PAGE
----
That paid off in 2010, apparently, but that kind of extremist absolutism seems on the verge of backfiring. Even though Romney is barely ahead at the moment, Obama is still a slight favorite. If you look at the Senate, which should have been an easy Republican pickup, with Democrats defending way more tough races, the Dems have a probably better-than-even shot to keep control. For example, Claire McCaskill, who should have been doomed, is ahead in the polls due to running against a buffoonish crackpot.

In other words, Mitch McConnell and his brethren may have thrown a wrench into the gears of government for no benefit whatsoever even to their own narrow self-interest.

Johnson’s brand of bipartisan strategy is often cited as an example of a bygone era of cooperation driven by historically idiosyncratic circumstances, something which would be utterly unrealistic these days. But it’s not clear to me that it would actually fail in narrow electoral terms. People seem more than anything desperate for Congress to be efficient and responsive, rather than gridlocked and incapable of action.

I conclude then that Republican strategy is driven by rational calcuation, yes, but also by hatred and zealotry, and these two are increasingly at odds. The Republican party gets much of its power from an extremist base, easily whipped into a frenzy, that is increasingly out of contact with reality. It gives them an organizing edge, but is also driving them to total absolutism (can’t negotiate with socialism!) which at the least isn’t a guaranteed route to electoral victory.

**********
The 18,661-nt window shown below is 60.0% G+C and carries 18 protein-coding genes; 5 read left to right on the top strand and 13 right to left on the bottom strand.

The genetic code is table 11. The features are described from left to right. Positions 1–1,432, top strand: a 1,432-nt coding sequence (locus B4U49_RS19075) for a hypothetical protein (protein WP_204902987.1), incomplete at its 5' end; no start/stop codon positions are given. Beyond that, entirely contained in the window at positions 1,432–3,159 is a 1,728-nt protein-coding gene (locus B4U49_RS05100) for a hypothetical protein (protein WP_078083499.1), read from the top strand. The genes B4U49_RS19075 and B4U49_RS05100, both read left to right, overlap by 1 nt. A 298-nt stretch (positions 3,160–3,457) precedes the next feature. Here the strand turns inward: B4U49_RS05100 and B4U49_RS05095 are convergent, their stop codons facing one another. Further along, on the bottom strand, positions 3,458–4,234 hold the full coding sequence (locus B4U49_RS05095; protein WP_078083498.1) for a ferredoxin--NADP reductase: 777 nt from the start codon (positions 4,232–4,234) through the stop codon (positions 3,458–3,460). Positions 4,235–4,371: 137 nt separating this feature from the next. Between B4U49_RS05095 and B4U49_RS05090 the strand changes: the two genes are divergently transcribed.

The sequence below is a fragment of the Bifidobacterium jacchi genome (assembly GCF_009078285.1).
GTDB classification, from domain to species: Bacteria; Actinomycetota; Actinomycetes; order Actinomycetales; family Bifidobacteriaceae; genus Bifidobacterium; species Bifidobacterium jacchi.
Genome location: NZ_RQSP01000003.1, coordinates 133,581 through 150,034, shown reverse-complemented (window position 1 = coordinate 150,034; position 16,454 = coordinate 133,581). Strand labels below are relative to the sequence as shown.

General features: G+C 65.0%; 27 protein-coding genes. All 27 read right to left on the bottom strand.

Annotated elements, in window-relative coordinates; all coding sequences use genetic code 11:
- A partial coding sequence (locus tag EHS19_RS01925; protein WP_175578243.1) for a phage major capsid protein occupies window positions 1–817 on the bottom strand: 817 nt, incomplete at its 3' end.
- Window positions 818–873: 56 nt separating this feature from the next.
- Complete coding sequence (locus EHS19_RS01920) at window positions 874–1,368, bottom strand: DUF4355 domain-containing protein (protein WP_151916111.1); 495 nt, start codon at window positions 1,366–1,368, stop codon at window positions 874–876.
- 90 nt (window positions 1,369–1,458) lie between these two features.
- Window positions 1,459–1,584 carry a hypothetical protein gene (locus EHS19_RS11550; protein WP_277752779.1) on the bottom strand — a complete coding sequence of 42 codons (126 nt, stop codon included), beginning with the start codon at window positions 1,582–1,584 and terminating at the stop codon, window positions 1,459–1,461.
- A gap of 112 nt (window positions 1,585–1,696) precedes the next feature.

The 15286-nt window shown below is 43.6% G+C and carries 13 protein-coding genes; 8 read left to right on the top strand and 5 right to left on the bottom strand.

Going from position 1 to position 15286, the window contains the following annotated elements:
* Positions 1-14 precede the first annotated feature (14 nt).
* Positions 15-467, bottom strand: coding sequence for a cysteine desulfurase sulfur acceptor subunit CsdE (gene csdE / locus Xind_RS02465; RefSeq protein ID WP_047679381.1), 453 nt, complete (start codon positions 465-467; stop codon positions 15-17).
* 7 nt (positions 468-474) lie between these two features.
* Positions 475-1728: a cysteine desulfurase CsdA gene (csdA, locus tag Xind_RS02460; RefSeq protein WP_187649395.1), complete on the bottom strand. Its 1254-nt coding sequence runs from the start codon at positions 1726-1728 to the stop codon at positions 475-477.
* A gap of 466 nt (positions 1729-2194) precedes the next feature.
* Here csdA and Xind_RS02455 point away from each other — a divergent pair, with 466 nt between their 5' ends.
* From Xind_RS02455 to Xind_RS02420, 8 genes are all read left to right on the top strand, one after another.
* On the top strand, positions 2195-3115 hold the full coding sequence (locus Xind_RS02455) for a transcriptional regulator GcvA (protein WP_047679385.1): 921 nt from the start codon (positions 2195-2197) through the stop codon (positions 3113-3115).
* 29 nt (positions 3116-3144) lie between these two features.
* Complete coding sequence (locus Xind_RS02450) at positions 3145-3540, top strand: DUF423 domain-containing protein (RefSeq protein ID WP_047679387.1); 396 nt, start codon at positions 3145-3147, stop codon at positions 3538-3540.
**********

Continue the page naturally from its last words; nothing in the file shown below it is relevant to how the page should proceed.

By: Ryan Cooper, Washington Monthly Political Animal, October 20, 2012

October 22, 2012 Posted by | Election 2012 | , , , , , , , | 1 Comment

“Of Hooters, Zombies and Senators”: Attention Must Be Paid To Races In The House And Senate

Today, let’s take a look at debates that do not involve Barack Obama and Mitt Romney. You can thank me later.

I am talking about the races for the United States Senate, people. Attention must be paid! And, as a reward, we can also discuss a new campaign ad featuring zombies.